17. Pete Yorn – Pete Yorn. Solid release from Pete Yorn. If you like slightly-above-mid-tempo alternative-inspired rock, Pete Yorn is for you. He’s a great songwriter, and his voice has progressed over the years, but aside from that, this is a basic Pete Yorn album. I guess if it ain’t broke…

Honorable Mention:
Flogging Molly – Live. I don’t include live albums in my top albums lists, but this one was almost an exception. Such a great band, and this album really captures the passion and the urgency of their live shows.
Jamie Cullum – The Pursuit
Murder By Death – Good Morning, Magpie
Blitzen Trapper – Destroyer of the Void
Ben Harper and the Relentless 7 – Live at the Montreal Jazz Festival
Eels – End Times
Eels – Tomorrow Morning

Reading List

January 12, 2011 1 comment

I’m going to import a couple of posts from the other blog just in case this one sticks…

Going to try to log each book that I finish this year.  I’m making it a personal goal to actually finish books this year.

Date Finished                Book Name
1/8/11       I’m A Stranger Here Myself – Bill Bryson
1/9/11       Full House: The Spread of Excellence from Plato to Darwin – Stephen Jay Gould.

In Progress

The Portable Atheist – Christopher Hitchens, editor

The Drunkard’s Walk – Leonard Mlodinow

The Man Who Mistook His Wife For A Hat – Oliver Sacks

Categories: Literature

Testing, part two…

January 12, 2011 Leave a comment

We’ll see how long it takes before I determine whether or not I’m a WordPress fan. Seems okay so far, though the dashboard is a little more cluttered than I’m used to. Submitting this via the QuickPress function. Let’s see how it works….

Categories: Uncategorized

Test Post

January 11, 2011 Leave a comment

Testing out WordPress…trying to get a feel for it, and figure out why I should move from Blogger.  We shall see. Stay tuned, I suppose.

Categories: Uncategorized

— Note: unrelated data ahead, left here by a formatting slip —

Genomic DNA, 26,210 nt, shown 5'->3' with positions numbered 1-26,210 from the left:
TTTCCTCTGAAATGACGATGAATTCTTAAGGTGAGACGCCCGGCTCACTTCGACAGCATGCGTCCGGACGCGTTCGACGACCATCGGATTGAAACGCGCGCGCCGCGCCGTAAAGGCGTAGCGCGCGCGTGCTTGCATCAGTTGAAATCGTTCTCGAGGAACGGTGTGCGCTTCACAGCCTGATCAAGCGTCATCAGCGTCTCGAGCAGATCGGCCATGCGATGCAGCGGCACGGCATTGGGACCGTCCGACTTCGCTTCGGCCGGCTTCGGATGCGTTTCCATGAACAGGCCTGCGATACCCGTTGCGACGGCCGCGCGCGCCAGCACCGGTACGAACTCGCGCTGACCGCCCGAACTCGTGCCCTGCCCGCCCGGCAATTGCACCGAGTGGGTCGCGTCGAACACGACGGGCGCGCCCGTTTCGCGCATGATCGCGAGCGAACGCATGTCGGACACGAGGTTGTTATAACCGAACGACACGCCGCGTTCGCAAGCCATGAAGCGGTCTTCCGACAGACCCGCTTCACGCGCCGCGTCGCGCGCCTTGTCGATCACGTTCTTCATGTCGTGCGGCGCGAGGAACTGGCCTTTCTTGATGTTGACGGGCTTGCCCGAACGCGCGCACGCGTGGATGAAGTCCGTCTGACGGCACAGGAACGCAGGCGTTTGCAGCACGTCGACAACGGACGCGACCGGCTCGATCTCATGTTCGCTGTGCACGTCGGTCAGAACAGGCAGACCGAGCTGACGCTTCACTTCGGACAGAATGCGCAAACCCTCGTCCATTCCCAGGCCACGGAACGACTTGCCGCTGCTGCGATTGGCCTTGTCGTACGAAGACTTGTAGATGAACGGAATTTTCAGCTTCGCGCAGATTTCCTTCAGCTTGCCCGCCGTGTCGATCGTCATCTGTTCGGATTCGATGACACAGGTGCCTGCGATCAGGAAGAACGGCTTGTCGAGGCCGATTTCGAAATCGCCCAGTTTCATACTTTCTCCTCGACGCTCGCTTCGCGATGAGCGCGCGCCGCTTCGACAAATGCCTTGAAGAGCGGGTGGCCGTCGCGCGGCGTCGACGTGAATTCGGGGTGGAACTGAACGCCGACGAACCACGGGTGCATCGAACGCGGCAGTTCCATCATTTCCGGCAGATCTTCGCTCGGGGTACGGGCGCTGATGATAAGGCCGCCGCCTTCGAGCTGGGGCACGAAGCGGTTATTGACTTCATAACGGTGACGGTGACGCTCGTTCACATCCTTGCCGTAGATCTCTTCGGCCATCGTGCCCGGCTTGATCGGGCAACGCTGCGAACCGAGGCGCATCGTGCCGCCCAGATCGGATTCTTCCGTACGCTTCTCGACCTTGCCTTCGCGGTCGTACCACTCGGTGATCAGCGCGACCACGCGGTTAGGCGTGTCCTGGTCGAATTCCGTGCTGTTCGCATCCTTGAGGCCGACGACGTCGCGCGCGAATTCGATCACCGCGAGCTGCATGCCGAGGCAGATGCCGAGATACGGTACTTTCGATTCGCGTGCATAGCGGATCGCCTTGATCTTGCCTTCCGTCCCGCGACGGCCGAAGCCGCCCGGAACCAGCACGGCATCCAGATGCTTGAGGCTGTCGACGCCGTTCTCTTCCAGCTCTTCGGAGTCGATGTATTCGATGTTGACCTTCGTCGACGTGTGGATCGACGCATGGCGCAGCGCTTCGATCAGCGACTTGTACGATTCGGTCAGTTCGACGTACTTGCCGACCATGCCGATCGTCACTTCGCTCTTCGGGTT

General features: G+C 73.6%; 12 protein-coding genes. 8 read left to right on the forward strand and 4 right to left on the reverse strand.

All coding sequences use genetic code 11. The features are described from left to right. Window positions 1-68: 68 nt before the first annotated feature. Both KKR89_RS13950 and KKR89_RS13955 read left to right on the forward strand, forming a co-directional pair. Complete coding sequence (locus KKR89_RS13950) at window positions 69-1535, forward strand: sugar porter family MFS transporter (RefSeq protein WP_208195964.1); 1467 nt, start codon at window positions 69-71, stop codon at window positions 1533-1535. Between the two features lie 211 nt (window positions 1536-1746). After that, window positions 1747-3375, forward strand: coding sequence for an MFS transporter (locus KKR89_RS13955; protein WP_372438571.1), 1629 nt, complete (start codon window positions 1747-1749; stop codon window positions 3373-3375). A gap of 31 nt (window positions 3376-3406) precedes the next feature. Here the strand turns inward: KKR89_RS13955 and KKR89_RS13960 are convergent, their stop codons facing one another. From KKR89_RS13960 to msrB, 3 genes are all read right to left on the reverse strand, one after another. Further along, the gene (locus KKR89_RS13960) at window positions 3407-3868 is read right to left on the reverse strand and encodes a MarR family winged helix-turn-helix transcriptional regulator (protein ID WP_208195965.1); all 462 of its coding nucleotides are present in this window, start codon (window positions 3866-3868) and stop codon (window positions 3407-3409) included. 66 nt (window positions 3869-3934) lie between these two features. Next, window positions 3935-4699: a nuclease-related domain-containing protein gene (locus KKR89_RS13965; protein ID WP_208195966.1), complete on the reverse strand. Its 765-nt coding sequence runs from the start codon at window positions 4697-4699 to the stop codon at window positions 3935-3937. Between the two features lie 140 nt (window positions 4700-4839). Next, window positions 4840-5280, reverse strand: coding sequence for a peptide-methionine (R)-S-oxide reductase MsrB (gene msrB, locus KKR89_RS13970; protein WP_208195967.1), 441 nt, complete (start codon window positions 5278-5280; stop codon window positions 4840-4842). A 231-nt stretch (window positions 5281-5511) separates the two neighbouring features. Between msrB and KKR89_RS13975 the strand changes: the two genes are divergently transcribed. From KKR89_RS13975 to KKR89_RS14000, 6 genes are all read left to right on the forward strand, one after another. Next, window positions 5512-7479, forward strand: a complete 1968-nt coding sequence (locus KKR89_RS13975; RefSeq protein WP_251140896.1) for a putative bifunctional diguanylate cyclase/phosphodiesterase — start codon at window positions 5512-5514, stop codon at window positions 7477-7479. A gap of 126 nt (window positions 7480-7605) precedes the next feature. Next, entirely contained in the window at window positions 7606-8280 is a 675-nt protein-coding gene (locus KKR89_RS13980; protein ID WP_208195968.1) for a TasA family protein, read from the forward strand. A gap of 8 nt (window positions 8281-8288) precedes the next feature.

Random Musings on 2010

January 1, 2011 1 comment

2010 was a year that, on paper at least, could very easily have sucked, at least on a personal level. It certainly started out okay…accomplished a few little things, like finally paying off our car. Just when it seemed like we were going to start getting ahead a little bit, the wheels started coming off a tad. Literally. Had to have some work done to the Chevy, as the bearings and tie rods that help hold the front wheels on were beyond repair. Then the timing belt blew on the Chrysler…while heading down the highway on a trip back from Connecticut, with the wife and the wee one in the car. On a Sunday. Fun times (thanks for coming to rescue us, Dad). Thankfully the engine didn’t need to be rebuilt, but damn near everything around it did. Cha-ching.

After getting that fixed, I continued to not have warm fuzzies about the Chevy, so it was time to trade it in. Liberty Mazda in Wakefield would give us over a grand sight unseen, so we jumped at the chance and bought a Mazda. Granted it was a 2003 with few bells and whistles, but it had low miles and was fairly cheap. And it meant another car payment (yuck), but not a bad one.

Late summer brought with it news that tuition at the wee one’s daycare was going to increase. We’d been through this before and were about to leave at one point, but the old Center Director worked hard to keep us there, so we had stayed. New Center Director, while personable enough, was less receptive, so when we told her we were probably leaving, she asked only “when is your last day?”. Needless to say, we left for a new place.